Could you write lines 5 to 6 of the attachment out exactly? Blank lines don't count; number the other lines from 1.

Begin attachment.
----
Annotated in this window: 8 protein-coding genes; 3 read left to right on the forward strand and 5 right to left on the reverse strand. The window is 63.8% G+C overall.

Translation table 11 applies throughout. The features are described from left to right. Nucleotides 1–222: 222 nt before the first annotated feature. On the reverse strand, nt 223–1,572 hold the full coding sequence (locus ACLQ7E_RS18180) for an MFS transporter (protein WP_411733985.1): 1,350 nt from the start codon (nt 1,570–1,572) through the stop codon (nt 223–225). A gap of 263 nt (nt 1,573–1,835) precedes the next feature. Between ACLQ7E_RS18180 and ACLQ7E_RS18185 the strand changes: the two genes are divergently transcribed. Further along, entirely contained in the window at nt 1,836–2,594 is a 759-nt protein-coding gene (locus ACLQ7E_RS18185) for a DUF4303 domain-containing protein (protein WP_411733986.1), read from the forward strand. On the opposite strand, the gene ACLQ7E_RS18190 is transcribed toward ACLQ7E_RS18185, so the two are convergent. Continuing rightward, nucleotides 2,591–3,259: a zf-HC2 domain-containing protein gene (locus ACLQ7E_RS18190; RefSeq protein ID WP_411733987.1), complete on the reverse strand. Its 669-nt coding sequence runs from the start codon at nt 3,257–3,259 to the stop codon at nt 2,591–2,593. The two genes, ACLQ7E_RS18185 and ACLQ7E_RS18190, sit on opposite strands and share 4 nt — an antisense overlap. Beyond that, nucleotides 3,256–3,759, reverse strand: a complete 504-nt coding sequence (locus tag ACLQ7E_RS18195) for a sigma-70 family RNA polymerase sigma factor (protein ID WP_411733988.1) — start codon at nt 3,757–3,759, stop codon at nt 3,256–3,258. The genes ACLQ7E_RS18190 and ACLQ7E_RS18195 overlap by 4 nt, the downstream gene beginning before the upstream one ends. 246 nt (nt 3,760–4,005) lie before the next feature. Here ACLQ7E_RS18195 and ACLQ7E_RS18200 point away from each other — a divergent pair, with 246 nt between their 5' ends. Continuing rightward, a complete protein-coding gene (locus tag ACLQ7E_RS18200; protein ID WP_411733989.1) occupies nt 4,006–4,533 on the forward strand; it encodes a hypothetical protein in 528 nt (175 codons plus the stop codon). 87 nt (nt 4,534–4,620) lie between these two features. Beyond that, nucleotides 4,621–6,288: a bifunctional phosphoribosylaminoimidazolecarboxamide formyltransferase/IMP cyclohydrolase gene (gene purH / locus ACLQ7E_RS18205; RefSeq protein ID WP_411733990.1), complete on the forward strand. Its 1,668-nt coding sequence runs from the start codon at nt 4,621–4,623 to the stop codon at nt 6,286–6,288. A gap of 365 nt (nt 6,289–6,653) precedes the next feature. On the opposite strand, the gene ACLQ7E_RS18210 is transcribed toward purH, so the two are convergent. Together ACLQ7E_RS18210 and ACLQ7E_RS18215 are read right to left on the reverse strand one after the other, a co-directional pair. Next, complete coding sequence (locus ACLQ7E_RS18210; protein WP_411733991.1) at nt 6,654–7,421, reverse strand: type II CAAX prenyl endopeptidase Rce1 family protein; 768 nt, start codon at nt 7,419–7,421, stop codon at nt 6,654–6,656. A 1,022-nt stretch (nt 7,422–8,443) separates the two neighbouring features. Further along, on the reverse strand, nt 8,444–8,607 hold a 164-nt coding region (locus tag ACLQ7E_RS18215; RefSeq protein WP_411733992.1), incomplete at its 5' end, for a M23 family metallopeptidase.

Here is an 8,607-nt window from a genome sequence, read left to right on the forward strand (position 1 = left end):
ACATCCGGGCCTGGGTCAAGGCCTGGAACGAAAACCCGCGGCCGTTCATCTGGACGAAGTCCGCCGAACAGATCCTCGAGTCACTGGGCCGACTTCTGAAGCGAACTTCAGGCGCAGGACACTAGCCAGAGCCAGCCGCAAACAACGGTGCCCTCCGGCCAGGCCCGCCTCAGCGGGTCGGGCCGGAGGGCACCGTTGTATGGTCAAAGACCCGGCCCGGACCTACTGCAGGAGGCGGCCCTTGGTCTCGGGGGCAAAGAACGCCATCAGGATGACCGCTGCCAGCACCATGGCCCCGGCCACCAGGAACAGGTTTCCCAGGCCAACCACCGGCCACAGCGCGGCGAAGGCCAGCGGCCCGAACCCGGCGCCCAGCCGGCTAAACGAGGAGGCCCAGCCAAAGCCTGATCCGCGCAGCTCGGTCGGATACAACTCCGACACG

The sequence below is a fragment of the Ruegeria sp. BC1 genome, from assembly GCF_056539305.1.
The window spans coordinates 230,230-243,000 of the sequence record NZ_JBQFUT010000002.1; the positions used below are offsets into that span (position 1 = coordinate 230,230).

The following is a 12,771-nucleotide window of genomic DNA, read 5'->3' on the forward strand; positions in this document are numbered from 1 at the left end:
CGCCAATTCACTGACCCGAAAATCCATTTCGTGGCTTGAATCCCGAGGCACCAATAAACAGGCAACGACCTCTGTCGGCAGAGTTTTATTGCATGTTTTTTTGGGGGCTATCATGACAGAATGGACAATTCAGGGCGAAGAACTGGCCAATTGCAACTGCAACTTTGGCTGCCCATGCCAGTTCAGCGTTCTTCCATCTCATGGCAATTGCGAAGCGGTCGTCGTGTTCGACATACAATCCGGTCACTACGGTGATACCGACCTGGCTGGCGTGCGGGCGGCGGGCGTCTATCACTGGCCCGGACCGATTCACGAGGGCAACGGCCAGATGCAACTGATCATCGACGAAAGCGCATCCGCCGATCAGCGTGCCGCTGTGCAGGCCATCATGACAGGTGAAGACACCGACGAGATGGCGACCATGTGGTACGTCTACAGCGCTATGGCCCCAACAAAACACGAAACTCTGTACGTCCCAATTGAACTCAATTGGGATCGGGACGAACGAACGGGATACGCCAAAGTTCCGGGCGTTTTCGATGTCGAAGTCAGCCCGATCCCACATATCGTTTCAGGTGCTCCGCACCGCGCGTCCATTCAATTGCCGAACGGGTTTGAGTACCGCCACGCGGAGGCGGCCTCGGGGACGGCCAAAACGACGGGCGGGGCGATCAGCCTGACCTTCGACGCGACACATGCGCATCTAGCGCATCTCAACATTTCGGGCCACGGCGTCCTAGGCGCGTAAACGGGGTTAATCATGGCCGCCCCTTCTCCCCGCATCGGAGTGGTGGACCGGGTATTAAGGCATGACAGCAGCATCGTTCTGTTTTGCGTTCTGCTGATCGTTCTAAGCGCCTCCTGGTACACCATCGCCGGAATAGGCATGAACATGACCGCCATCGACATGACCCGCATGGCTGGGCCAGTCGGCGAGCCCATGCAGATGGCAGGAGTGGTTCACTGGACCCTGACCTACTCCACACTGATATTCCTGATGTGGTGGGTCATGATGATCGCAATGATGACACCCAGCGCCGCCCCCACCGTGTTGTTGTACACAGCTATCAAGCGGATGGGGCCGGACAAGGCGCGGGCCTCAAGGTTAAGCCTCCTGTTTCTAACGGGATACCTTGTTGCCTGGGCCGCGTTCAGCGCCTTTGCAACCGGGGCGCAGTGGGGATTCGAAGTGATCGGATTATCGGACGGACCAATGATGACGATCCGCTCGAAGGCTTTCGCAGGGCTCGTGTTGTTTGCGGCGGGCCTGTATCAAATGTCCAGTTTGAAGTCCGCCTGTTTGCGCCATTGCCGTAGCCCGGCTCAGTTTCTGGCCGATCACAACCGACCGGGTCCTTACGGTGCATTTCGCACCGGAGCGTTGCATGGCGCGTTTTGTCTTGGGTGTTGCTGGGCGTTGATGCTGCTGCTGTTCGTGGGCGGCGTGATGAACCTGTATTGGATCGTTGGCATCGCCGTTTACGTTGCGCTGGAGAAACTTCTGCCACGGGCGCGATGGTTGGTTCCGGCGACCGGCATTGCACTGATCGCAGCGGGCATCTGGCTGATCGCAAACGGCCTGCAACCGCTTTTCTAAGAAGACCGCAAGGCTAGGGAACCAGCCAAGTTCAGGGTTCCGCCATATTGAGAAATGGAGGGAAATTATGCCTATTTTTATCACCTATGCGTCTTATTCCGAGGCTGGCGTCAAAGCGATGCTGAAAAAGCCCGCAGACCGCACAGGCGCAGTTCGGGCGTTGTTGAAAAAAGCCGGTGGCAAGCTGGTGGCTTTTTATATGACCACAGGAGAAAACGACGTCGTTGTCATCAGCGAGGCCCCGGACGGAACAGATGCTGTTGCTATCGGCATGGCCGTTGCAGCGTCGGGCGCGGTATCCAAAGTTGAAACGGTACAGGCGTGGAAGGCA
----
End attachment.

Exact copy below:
The sequence below is a fragment of the Ruegeria sp. BC1 genome, from assembly GCF_056539305.1.
The window spans coordinates 230,230-243,000 of the sequence record NZ_JBQFUT010000002.1; the positions used below are offsets into that span (position 1 = coordinate 230,230).